We get coherent emission from multiple atoms that is passively phase-matched with sub-angstrom precision and attosecond temporal resolution. This beautiful phase-matching happens automatically over a few cycles of the driving laser pulse. The efficiency is relatively low—10-3 in the vacuum ultraviolet (VUV) and 10-5 in the extreme ultraviolet (EUV)—and so far, only 10-8 has been demonstrated in the soft x-ray region. But the beam is tightly collimated, so giving enough power for many experiments and pulses from the tabletop source can span 10 octaves.
OSA: What opportunities does this new source offer?
MM: Many x-ray measurements work better with short pulses and coherent light. X-rays penetrate opaque samples, and they have sharp absorption edges for spectroscopy. They can measure the magnetic moments of the entire element in an alloy simultaneously, and have a wide range of uses in condensed matter physics, energy research, nanotechnology, and imaging.
OSA: How do you develop both new sources and new applications?
MM: The company took over laser development and engineering. Engineering makes the lasers more capable. We are quantum physicists and know what lasers are needed. The two are very complementary, as the company does the engineering to help us do more difficult experiments. Henry deserves all the credit for the company.
OSA: How did your 2000 MacArthur Foundation Fellowship affect you?
MM: It helped tremendously in rebuilding our labs at the University of Colorado, and to develop high-harmonic sources and find important applications for them. It also helped give us credibility to try new and bigger ideas.
OSA: You also are involved in service projects. What have you worked on?
MM: I served on an American Physical Society committee on the status of women in physics. We visited physics departments and advised them how to make physics more attractive for women. The committee raises awareness and develops best practices, like making the tenure system compatible with having a family, and having a standard code of conduct.
This is a huge change from when I was in grad school, when people often said things that discouraged women without intending to. Many women have worked hard to make this happen, like Judy Franz, Meg Urry, Mildred Dresselhaus, and many more. We're not there completely yet, but the slope is positive—very positive. When you don't have women in technology, it's because the climate isn't attractive and you're missing half your talent pool. The more diverse and inclusive an organization is, the more respectful of multiple viewpoints and the more rapidly it can change, which is essential in our global environment. The Optical Society also works very hard on this.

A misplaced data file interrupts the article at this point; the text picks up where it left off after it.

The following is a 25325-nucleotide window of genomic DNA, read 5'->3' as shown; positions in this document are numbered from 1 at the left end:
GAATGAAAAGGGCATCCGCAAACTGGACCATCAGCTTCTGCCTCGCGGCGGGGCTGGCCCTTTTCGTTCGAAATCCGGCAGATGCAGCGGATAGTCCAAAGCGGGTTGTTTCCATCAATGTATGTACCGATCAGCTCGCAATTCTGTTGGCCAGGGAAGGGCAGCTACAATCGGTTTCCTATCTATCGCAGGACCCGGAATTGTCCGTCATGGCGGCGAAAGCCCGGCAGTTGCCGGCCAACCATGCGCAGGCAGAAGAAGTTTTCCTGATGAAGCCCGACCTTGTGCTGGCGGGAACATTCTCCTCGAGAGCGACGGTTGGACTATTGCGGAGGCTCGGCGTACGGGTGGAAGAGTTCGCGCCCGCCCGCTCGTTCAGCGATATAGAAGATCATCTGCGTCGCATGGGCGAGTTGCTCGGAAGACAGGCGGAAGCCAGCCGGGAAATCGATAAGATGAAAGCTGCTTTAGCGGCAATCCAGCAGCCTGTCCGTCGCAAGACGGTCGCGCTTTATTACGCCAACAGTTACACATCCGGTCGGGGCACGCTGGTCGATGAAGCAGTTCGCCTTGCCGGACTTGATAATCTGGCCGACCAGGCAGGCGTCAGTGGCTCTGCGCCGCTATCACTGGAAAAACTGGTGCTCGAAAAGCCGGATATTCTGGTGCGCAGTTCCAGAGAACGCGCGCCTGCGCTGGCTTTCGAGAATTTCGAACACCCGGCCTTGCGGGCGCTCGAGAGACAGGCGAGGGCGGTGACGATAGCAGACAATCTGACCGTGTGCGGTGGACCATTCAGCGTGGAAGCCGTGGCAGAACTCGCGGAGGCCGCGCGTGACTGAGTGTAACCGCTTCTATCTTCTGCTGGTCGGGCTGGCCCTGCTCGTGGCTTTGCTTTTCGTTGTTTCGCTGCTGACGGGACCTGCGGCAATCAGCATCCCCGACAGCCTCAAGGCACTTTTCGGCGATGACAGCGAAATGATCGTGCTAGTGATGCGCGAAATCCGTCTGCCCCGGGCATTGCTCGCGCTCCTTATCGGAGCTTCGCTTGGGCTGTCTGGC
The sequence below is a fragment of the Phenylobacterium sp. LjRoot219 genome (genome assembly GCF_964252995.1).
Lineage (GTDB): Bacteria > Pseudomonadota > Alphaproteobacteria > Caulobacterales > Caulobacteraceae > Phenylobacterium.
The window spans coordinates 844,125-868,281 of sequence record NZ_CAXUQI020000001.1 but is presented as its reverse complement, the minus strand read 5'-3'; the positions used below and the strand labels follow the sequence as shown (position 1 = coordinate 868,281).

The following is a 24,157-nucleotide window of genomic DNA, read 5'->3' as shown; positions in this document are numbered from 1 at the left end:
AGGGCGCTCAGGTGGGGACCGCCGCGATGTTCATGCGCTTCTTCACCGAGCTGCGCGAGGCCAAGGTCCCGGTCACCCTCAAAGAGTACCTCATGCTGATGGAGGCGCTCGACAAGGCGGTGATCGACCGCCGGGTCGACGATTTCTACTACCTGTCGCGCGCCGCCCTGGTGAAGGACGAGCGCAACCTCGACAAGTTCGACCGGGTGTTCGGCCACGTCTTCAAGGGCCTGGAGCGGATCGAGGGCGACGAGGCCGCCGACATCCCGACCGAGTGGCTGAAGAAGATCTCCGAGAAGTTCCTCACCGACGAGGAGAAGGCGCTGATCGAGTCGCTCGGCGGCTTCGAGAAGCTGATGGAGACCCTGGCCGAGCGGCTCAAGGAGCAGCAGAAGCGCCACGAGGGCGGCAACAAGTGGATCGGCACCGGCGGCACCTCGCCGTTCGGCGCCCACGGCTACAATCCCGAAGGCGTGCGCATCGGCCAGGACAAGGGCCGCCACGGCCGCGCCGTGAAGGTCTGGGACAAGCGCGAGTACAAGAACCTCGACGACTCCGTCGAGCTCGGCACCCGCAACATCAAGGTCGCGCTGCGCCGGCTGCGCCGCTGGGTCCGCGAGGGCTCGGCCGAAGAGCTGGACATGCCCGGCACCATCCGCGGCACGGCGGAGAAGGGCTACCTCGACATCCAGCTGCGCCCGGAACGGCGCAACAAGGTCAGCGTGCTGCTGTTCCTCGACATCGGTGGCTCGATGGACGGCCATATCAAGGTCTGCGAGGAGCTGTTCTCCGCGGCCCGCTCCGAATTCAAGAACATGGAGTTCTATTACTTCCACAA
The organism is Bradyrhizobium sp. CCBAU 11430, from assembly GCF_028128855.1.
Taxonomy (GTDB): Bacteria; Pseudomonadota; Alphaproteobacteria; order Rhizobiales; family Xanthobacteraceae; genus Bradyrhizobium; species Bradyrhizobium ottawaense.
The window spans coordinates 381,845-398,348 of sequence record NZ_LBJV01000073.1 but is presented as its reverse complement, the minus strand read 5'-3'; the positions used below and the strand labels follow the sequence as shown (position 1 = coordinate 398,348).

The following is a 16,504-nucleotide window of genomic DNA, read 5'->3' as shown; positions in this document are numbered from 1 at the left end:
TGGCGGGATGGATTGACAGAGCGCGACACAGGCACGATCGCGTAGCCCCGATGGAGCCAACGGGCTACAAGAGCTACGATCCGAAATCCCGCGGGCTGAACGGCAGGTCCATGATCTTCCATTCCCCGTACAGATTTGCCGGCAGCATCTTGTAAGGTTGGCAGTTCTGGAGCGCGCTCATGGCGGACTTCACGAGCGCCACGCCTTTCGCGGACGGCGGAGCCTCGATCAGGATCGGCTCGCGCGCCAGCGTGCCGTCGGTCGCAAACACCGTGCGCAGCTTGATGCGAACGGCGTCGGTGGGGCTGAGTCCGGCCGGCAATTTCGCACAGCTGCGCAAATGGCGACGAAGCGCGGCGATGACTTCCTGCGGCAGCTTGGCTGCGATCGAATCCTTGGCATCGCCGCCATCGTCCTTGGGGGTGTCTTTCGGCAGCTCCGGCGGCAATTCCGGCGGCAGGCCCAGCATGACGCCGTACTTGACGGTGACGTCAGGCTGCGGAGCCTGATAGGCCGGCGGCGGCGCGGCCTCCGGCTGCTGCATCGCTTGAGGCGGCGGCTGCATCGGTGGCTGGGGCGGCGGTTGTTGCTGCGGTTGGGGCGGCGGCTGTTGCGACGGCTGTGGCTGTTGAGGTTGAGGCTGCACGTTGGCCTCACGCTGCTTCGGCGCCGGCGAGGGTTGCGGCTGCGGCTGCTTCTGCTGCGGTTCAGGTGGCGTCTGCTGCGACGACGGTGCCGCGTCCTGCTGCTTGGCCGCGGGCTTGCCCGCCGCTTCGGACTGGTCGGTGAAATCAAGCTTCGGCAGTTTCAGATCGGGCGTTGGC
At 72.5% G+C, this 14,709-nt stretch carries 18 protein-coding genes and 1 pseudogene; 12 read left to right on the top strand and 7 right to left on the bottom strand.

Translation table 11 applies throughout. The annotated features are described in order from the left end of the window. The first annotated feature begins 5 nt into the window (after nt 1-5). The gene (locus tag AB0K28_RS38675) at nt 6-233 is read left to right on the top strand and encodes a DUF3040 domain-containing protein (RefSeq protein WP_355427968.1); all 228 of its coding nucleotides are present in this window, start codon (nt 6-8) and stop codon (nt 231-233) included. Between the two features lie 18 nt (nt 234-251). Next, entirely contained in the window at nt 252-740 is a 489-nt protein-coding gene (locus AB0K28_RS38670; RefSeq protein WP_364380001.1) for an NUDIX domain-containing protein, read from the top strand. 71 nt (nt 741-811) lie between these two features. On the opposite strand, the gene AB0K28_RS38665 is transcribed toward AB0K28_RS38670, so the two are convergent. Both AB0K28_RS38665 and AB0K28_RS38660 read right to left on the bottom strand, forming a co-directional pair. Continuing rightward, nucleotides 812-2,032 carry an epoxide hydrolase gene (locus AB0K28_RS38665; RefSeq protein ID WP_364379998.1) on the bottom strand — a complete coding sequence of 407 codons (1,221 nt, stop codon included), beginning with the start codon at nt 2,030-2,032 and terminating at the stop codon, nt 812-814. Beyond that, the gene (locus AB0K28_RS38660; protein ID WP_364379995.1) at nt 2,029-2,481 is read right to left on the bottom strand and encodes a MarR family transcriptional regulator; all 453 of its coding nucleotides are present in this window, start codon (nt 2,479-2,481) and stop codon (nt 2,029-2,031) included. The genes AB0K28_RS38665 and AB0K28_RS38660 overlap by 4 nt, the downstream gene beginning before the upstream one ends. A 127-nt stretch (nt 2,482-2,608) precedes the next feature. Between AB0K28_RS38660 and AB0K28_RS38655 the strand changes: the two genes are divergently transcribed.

OSA: What exciting things are coming in the very fast and very small?
MM: We don't know. We know we can see the fastest electron motion and we can build extremely powerful microscopes, and we would like to combine the two to record images on relevant lengths and time scales. But modeling the process would require combining the quantum time-dependent Schrödinger equations with Maxwell's equations, and that's so computationally intensive that we can't calculate the limits of the technology. So, we explore and end up discovering new and useful things.
For example, one very unusual discovery came when we heated patterns of nanodots with a laser to stimulate hot spots in a nanocircuit. We expected packing the hot spots closer to slow down their cooling, but we found that closer hot spots actually cool faster. Now, we understand how that happens—the heat-carrying phonons couple better to the substrate from close-packed nanodots, essentially cooling the hot spots faster. It's cute physics, and it's important in circuit design or general thermal engineering. Physics in the nano-world is different than in the macroscopic, so sometimes your intuition is backwards.
MARGARET MURNANE is a professor of physics at the University of Colorado and a fellow at JILA. She studies ultrafast optical and x-ray science, and pioneered high-harmonic generation and applications using ultrafast lasers. She is a fellow of The Optical Society and the American Physical Society, and received a MacArthur Fellowship in 2000.